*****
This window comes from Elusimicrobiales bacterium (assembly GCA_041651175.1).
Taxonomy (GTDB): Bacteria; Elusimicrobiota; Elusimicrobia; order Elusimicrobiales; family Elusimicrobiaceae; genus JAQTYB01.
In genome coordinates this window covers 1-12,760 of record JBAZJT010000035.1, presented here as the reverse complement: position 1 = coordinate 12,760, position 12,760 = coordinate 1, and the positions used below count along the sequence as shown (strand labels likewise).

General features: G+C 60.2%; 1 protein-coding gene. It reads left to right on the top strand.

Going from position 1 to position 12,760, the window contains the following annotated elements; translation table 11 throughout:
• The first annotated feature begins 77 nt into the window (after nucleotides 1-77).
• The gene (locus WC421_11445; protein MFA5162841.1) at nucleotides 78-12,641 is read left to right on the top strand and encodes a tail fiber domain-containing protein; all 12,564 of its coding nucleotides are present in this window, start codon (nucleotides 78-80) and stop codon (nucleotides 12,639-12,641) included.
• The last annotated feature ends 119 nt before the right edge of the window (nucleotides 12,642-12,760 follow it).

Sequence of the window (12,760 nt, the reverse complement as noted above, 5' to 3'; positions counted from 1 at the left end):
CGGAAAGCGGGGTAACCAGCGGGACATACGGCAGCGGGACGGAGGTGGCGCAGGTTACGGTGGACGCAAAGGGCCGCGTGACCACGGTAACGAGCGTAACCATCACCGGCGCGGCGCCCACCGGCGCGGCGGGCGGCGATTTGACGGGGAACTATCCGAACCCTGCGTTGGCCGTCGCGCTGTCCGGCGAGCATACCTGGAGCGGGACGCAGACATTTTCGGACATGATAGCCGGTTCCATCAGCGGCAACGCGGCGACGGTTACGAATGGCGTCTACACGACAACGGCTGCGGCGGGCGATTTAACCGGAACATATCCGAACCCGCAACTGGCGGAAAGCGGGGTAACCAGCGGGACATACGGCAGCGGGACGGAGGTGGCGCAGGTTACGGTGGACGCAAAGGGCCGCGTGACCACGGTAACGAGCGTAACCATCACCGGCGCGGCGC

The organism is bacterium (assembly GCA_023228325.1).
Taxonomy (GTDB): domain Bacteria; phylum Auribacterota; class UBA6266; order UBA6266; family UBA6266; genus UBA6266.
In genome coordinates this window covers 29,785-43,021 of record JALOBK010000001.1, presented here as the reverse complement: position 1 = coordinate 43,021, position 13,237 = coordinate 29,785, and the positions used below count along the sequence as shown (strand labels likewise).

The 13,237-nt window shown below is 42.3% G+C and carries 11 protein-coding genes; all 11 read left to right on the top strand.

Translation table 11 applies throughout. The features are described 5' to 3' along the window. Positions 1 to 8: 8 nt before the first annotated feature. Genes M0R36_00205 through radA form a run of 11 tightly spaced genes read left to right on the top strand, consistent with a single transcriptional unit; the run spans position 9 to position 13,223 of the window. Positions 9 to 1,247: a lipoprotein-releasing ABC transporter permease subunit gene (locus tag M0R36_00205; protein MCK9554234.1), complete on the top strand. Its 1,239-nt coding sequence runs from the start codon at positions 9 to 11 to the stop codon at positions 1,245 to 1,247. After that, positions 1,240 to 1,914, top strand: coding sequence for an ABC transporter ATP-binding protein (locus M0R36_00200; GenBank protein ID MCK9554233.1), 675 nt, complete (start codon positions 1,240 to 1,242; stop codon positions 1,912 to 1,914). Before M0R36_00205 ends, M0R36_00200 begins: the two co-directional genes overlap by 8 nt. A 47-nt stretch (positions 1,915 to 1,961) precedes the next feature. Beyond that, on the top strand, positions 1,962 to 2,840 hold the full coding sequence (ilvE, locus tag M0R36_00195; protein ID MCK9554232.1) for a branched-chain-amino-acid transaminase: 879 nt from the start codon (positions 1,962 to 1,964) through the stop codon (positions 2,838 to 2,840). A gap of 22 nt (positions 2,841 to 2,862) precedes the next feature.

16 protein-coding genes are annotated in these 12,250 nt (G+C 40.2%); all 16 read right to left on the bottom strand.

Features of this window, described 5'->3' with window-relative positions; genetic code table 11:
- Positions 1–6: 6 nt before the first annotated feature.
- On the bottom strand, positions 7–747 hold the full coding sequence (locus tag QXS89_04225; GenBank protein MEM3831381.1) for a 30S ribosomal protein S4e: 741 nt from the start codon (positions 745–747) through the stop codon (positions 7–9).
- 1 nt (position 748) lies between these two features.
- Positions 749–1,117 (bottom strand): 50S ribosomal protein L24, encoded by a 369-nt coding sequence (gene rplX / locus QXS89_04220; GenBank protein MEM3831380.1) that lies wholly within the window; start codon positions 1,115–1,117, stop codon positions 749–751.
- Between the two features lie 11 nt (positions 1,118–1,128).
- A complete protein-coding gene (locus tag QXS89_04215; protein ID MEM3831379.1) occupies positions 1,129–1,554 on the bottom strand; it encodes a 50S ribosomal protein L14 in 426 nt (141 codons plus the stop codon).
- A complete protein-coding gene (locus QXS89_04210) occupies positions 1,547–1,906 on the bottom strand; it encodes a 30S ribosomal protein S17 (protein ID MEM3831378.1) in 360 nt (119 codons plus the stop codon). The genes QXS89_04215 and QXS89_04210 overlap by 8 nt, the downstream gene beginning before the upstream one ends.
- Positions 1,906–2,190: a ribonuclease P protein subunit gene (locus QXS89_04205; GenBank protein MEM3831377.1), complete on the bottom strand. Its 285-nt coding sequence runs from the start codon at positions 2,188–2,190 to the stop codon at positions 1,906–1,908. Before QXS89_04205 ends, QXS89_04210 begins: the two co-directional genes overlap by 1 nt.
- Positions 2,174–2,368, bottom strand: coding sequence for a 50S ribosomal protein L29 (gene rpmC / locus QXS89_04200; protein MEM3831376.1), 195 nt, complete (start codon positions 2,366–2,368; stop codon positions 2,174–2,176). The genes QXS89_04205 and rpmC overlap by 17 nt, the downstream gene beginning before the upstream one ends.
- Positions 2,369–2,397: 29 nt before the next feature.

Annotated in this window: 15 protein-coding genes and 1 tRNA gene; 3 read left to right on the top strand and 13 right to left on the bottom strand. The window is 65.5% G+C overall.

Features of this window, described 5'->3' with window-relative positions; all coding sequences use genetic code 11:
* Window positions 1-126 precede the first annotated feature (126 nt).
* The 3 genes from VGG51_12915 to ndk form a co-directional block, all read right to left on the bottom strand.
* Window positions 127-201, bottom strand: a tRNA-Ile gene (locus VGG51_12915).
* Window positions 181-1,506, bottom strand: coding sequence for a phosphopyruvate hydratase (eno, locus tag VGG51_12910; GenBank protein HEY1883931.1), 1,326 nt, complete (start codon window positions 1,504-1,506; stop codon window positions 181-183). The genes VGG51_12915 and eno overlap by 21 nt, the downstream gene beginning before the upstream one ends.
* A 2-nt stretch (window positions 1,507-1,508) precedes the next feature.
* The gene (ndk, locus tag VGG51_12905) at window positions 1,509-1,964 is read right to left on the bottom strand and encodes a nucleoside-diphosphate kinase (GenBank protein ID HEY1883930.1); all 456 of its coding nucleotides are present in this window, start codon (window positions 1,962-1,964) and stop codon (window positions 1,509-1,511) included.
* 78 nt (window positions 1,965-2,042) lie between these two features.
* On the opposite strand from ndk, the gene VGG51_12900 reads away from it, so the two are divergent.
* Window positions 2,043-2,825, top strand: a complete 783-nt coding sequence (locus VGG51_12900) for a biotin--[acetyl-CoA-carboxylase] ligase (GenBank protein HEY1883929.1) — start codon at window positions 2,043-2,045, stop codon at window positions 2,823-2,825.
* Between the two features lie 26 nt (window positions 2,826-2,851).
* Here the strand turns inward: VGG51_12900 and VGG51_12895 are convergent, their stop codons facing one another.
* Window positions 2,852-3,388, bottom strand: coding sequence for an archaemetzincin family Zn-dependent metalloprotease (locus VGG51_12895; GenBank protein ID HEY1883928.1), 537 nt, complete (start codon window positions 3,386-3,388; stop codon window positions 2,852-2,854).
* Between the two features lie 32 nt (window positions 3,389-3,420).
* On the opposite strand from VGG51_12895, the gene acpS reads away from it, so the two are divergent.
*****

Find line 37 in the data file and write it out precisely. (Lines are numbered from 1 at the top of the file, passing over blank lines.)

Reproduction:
* On the opposite strand from ndk, the gene VGG51_12900 reads away from it, so the two are divergent.